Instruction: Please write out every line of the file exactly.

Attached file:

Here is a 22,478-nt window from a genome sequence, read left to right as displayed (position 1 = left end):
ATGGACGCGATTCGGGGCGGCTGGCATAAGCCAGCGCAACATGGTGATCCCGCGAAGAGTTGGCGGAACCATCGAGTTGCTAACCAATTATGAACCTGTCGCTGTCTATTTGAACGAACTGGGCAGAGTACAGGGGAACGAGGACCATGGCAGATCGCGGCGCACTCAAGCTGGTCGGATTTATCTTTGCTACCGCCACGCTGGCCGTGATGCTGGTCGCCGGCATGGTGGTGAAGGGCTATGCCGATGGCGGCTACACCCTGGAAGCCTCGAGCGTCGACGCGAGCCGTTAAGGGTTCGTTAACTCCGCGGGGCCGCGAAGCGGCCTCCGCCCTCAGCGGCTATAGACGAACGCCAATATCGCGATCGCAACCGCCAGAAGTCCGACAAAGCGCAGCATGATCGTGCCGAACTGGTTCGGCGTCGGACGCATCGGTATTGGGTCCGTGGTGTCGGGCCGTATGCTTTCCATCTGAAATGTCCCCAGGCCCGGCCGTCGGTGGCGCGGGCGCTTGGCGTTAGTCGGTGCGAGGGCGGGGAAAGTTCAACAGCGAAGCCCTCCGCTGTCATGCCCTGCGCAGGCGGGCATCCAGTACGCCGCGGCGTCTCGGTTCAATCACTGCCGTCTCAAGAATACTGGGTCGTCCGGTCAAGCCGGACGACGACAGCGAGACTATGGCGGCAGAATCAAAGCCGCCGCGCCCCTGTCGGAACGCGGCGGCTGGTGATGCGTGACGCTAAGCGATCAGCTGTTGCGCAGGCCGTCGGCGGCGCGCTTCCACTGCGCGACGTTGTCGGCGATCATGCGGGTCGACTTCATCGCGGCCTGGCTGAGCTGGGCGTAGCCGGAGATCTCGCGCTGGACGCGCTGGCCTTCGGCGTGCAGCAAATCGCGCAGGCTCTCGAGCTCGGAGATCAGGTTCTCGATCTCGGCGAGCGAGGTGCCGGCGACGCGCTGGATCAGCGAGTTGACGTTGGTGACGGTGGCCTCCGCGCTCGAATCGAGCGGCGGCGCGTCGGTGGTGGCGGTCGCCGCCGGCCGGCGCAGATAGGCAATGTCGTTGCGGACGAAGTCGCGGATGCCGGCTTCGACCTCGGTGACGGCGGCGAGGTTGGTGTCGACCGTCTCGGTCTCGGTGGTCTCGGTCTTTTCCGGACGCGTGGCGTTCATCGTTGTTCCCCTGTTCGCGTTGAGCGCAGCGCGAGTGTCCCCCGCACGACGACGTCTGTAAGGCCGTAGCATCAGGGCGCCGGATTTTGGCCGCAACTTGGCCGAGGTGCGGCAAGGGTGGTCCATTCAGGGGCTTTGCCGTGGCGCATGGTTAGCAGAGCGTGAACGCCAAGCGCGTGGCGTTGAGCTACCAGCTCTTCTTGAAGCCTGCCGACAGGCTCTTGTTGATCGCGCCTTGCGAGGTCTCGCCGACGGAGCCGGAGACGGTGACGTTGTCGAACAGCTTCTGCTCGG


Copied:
Here is a 22,478-nt window from a genome sequence, read left to right as displayed (position 1 = left end):
ATGGACGCGATTCGGGGCGGCTGGCATAAGCCAGCGCAACATGGTGATCCCGCGAAGAGTTGGCGGAACCATCGAGTTGCTAACCAATTATGAACCTGTCGCTGTCTATTTGAACGAACTGGGCAGAGTACAGGGGAACGAGGACCATGGCAGATCGCGGCGCACTCAAGCTGGTCGGATTTATCTTTGCTACCGCCACGCTGGCCGTGATGCTGGTCGCCGGCATGGTGGTGAAGGGCTATGCCGATGGCGGCTACACCCTGGAAGCCTCGAGCGTCGACGCGAGCCGTTAAGGGTTCGTTAACTCCGCGGGGCCGCGAAGCGGCCTCCGCCCTCAGCGGCTATAGACGAACGCCAATATCGCGATCGCAACCGCCAGAAGTCCGACAAAGCGCAGCATGATCGTGCCGAACTGGTTCGGCGTCGGACGCATCGGTATTGGGTCCGTGGTGTCGGGCCGTATGCTTTCCATCTGAAATGTCCCCAGGCCCGGCCGTCGGTGGCGCGGGCGCTTGGCGTTAGTCGGTGCGAGGGCGGGGAAAGTTCAACAGCGAAGCCCTCCGCTGTCATGCCCTGCGCAGGCGGGCATCCAGTACGCCGCGGCGTCTCGGTTCAATCACTGCCGTCTCAAGAATACTGGGTCGTCCGGTCAAGCCGGACGACGACAGCGAGACTATGGCGGCAGAATCAAAGCCGCCGCGCCCCTGTCGGAACGCGGCGGCTGGTGATGCGTGACGCTAAGCGATCAGCTGTTGCGCAGGCCGTCGGCGGCGCGCTTCCACTGCGCGACGTTGTCGGCGATCATGCGGGTCGACTTCATCGCGGCCTGGCTGAGCTGGGCGTAGCCGGAGATCTCGCGCTGGACGCGCTGGCCTTCGGCGTGCAGCAAATCGCGCAGGCTCTCGAGCTCGGAGATCAGGTTCTCGATCTCGGCGAGCGAGGTGCCGGCGACGCGCTGGATCAGCGAGTTGACGTTGGTGACGGTGGCCTCCGCGCTCGAATCGAGCGGCGGCGCGTCGGTGGTGGCGGTCGCCGCCGGCCGGCGCAGATAGGCAATGTCGTTGCGGACGAAGTCGCGGATGCCGGCTTCGACCTCGGTGACGGCGGCGAGGTTGGTGTCGACCGTCTCGGTCTCGGTGGTCTCGGTCTTTTCCGGACGCGTGGCGTTCATCGTTGTTCCCCTGTTCGCGTTGAGCGCAGCGCGAGTGTCCCCCGCACGACGACGTCTGTAAGGCCGTAGCATCAGGGCGCCGGATTTTGGCCGCAACTTGGCCGAGGTGCGGCAAGGGTGGTCCATTCAGGGGCTTTGCCGTGGCGCATGGTTAGCAGAGCGTGAACGCCAAGCGCGTGGCGTTGAGCTACCAGCTCTTCTTGAAGCCTGCCGACAGGCTCTTGTTGATCGCGCCTTGCGAGGTCTCGCCGACGGAGCCGGAGACGGTGACGTTGTCGAACAGCTTCTGCTCGG